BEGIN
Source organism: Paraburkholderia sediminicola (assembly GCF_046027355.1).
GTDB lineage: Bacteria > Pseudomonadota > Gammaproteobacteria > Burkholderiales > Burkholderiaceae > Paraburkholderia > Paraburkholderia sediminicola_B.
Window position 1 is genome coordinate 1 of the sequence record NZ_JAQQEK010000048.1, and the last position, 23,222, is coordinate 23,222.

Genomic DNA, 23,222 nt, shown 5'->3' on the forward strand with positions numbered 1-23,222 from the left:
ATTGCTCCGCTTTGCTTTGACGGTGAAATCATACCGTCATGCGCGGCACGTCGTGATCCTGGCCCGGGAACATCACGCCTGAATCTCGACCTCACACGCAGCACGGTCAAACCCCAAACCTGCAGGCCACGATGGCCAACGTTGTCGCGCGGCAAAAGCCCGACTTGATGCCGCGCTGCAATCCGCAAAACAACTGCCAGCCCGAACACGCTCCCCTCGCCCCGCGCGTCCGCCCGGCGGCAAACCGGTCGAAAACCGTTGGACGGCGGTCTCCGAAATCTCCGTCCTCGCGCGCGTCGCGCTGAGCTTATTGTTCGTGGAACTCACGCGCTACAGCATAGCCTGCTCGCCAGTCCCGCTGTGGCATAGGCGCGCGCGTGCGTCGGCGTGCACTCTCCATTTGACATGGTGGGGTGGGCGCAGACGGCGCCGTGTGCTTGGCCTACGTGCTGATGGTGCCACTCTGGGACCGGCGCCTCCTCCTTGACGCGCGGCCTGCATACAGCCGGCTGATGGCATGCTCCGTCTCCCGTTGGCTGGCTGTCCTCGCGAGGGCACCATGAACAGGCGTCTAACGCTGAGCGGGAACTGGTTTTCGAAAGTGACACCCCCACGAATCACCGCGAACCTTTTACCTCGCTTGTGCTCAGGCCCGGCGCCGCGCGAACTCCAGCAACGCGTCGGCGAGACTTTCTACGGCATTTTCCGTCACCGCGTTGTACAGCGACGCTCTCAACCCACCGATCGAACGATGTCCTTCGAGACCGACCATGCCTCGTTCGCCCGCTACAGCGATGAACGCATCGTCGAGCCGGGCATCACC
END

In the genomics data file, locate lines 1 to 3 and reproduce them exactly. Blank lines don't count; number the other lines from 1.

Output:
Source organism: Paraburkholderia sediminicola (assembly GCF_046027355.1).
GTDB lineage: Bacteria > Pseudomonadota > Gammaproteobacteria > Burkholderiales > Burkholderiaceae > Paraburkholderia > Paraburkholderia sediminicola_B.
Window position 1 is genome coordinate 1 of the sequence record NZ_JAQQEK010000048.1, and the last position, 23,222, is coordinate 23,222.